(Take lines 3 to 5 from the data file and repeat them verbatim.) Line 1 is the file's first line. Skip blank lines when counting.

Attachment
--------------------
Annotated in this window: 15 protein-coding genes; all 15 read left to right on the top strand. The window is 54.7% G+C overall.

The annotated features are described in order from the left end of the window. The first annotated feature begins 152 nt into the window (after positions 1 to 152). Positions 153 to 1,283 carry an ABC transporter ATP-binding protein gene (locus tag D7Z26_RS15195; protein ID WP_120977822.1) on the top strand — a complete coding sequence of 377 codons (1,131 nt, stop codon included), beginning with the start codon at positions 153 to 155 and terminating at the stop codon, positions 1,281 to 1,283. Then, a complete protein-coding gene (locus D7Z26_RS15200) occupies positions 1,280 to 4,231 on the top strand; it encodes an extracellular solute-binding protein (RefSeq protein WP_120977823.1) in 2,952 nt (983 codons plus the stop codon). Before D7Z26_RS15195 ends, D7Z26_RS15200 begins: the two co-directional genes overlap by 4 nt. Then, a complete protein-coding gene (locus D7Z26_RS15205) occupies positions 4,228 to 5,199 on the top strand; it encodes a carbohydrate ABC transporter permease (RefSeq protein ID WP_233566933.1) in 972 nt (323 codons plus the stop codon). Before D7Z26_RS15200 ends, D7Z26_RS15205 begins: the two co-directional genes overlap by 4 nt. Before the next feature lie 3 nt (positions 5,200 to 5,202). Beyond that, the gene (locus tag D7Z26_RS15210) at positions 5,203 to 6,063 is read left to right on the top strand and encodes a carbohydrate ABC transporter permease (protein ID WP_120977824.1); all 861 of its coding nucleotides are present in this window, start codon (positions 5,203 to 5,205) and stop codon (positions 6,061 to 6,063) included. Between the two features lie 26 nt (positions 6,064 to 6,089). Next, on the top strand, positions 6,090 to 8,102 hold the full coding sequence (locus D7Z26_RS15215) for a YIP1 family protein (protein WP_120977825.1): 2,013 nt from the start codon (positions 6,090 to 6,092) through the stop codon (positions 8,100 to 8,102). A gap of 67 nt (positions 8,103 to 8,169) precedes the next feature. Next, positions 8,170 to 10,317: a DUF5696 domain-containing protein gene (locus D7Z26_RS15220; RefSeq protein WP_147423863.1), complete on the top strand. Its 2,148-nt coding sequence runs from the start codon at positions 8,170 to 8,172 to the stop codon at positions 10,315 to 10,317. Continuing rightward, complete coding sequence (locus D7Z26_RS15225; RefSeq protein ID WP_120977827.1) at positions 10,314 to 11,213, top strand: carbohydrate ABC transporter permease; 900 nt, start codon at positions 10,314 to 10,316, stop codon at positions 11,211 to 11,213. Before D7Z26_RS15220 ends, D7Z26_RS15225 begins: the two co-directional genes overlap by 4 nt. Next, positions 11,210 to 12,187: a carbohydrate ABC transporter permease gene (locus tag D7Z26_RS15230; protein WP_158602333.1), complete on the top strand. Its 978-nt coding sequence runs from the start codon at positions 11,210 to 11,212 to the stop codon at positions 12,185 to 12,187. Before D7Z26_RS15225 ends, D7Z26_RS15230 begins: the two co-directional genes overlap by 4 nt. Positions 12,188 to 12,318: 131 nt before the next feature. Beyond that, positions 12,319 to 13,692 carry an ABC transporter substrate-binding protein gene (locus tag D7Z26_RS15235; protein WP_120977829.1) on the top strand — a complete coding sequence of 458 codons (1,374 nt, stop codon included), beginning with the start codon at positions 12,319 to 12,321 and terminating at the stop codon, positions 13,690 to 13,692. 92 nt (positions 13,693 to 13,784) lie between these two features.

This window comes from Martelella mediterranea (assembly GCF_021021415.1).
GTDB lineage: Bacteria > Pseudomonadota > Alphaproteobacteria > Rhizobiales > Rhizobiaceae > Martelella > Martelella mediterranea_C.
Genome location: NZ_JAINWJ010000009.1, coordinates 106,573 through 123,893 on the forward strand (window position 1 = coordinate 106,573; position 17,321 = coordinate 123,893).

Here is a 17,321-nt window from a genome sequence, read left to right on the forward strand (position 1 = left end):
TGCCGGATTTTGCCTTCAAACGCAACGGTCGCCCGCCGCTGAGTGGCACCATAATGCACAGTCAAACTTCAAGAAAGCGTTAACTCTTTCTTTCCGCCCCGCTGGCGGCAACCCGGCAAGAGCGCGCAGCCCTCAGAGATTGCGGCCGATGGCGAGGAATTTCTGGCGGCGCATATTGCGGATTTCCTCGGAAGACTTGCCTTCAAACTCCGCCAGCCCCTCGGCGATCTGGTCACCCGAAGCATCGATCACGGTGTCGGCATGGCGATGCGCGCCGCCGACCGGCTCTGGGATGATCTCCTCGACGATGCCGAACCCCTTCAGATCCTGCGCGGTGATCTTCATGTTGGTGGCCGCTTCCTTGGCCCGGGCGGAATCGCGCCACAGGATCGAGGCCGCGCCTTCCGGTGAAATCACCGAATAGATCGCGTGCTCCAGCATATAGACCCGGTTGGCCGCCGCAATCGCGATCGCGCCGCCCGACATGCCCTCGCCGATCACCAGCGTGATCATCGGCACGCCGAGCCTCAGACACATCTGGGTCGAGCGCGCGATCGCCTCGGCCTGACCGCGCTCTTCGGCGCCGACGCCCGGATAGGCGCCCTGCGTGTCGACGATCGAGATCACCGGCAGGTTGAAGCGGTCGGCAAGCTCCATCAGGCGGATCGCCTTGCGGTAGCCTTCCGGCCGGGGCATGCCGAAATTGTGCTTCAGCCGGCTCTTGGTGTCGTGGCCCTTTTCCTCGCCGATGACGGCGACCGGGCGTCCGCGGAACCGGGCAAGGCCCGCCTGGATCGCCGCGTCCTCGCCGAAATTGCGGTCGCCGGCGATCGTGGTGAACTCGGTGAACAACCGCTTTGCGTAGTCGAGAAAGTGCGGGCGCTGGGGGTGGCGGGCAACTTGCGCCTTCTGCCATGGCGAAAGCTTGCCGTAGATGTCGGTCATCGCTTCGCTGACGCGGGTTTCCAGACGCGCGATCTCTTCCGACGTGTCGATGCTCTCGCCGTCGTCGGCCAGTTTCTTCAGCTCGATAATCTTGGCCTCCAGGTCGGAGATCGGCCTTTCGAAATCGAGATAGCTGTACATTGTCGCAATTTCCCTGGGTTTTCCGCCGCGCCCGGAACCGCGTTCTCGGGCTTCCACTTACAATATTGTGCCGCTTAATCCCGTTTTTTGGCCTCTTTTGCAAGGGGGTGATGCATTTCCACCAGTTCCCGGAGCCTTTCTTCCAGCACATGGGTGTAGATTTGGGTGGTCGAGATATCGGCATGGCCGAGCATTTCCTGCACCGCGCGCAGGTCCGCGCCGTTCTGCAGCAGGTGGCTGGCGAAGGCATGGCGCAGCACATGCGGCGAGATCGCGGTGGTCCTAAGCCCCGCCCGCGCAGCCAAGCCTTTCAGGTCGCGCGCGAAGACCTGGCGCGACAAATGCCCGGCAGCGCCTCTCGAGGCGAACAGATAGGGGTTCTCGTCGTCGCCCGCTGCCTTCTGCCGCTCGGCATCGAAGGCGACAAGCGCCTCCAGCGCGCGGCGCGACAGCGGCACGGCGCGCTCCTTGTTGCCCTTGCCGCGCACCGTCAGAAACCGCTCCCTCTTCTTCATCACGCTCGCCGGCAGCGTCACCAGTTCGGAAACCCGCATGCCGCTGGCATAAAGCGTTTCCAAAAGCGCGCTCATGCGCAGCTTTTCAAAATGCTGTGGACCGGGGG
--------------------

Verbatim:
This window comes from Martelella mediterranea (assembly GCF_021021415.1).
GTDB lineage: Bacteria > Pseudomonadota > Alphaproteobacteria > Rhizobiales > Rhizobiaceae > Martelella > Martelella mediterranea_C.
Genome location: NZ_JAINWJ010000009.1, coordinates 106,573 through 123,893 on the forward strand (window position 1 = coordinate 106,573; position 17,321 = coordinate 123,893).